Press Release
January 17, 2006


The Senate minority bloc is demanding speedy approval of the proposed P1.06 trillion national budget to erase the suspicion that it is being converted into a presidential pork barrel to be used by Malacañang to bribe lawmakers in order to fast track Charter Change and foil another impeachment attempt against President Gloria Macapagal-Arroyo.

Minority Leader Aquilino Q. Pimentel, Jr. (PDP-Laban) said the minority bloc, during its caucus Monday, reiterated the call on the House of Representatives not to waste precious time and immediately pass the national budget so that the Senate can begin deliberations on the measure.

The group agreed not to take part in the Jan. 24 meeting of the Council of State called by Malacañang .

Pimentel said the seven opposition senators also reaffirmed their stand that they will not back Charter Change since it is only being used by President Gloria Macapagal-Arroyo to neutralize the calls for her resignation and to ensure her political survival.

"There will be no compromise because our position remains the same. We amend the Constitution only after Gloria is gone," he said.

Pimentel said the delay in the enactment of the new budget is tied up with the administration's plan to push Charter Change, and to allow President Arroyo to stay in office with undiminished powers during a so-called transition period from 2007 to 2010.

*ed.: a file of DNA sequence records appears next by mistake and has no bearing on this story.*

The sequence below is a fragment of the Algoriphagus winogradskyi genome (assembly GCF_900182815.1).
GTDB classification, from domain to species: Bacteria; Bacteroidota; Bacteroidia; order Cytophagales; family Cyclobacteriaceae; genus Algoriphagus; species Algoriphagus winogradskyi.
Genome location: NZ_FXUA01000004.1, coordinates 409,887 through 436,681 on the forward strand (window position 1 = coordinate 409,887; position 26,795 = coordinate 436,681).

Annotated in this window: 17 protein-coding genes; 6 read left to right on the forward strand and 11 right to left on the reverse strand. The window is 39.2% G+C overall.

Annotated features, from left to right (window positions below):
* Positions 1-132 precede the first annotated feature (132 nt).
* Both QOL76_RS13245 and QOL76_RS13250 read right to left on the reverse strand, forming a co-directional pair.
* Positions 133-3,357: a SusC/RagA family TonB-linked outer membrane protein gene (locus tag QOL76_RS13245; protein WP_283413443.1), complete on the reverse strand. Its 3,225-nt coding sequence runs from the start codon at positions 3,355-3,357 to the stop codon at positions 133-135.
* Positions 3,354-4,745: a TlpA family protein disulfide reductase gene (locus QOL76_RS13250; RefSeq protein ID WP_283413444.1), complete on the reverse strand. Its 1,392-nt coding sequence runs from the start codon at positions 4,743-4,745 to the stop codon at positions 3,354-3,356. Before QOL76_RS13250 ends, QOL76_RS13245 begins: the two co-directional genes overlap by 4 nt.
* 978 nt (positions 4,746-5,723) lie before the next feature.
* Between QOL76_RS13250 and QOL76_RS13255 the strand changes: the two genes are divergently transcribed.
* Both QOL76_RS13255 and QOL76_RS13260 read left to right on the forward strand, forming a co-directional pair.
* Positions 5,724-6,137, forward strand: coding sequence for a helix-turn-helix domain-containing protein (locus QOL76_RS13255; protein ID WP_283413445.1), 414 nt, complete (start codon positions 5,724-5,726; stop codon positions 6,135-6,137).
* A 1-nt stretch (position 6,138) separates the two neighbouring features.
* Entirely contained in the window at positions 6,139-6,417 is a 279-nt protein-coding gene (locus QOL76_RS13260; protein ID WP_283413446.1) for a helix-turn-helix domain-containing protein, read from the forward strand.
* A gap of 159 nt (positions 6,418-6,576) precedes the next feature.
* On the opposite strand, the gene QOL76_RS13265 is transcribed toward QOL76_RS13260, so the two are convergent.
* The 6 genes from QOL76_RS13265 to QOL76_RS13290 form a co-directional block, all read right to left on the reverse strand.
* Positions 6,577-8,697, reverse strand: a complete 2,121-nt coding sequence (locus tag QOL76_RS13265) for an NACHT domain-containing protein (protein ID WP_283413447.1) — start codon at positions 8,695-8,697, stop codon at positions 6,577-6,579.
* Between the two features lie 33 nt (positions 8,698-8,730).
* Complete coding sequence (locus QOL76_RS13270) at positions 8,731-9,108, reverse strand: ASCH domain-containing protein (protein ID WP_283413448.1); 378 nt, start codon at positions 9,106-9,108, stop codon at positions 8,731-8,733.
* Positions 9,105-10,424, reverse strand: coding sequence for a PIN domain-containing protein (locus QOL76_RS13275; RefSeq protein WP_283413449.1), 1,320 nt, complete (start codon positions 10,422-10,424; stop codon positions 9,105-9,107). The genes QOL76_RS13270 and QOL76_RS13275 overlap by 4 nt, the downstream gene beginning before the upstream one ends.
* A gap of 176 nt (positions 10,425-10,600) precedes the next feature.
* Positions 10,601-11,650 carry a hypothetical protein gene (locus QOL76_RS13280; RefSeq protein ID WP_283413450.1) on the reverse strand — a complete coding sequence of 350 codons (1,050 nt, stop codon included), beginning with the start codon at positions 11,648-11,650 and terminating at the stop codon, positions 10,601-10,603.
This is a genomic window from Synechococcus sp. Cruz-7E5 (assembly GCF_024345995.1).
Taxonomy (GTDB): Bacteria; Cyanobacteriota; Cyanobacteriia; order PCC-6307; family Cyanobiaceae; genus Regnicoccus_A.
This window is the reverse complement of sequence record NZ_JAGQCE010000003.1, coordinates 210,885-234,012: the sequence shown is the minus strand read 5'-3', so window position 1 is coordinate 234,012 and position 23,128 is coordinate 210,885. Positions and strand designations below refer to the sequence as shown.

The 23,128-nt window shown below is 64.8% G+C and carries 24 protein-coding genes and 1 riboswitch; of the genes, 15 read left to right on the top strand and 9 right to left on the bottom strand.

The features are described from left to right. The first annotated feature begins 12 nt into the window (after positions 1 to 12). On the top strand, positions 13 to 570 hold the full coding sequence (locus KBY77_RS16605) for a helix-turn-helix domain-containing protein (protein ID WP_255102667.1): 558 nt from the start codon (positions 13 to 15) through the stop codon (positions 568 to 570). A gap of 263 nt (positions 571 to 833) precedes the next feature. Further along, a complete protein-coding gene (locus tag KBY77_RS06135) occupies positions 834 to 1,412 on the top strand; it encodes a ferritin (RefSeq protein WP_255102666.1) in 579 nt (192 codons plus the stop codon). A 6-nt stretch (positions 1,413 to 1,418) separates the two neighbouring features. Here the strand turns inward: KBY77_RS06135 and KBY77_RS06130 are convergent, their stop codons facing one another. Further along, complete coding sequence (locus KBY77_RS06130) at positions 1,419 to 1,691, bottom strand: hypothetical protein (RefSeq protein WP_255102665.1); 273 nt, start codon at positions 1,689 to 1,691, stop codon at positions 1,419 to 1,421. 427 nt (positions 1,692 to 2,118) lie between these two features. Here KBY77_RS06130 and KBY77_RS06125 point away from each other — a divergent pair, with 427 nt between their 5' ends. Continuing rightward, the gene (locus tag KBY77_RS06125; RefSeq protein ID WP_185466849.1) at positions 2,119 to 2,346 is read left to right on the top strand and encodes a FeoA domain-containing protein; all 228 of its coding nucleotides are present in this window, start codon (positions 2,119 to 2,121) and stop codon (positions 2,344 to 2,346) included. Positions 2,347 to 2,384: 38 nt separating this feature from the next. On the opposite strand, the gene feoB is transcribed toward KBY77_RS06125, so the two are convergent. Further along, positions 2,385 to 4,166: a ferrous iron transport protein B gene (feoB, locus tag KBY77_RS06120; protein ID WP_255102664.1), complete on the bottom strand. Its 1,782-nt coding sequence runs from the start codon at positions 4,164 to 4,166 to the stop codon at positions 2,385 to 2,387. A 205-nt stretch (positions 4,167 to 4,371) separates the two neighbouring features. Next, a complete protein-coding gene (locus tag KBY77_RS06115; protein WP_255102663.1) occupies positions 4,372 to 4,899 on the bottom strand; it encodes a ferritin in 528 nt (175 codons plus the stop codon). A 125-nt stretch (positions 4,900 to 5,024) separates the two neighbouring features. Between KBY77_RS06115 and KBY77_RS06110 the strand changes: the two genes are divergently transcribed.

With the 2005 budget automatically reenacted due to the non-passage of the new general appropriations act, Pimentel said the effect of this is to see funds being re-allocated for projects already implemented and completed last year.

"Projects that are programmed for 2006 cannot be implemented yet, but the available funds can be used for pork barrel projects. In other words, they can use the money to buy the support of members of Congress who want to be bought," he said.

Pimentel also expressed alarm over the calculation of some House leaders that the 2006 budget may not be approved by Congress until May this year.

The minority leader said the administration "is having a nightmare" over the lack of support for Charter Change in the Senate.

Pimentel said the President and top leaders of the ruling Lakas Christian-Muslim Democrats party were taken aback by the absence of any Lakas senator in the meeting of the party's national directorate last Saturday.

"If they cannot get the support from Lakas senators, then how can they convince the senators from other parties to go along with Charter Change?" he said. "It is a clear sign that what they want is not going to happen."

Pimentel said the Senate committee on constitutional amendments and revision of codes and laws, chaired by Sen. Richard Gordon, may still proceed with the public hearings on the resolution to amend the Constitution. But he said this is not guarantee that the resolution will be approved.

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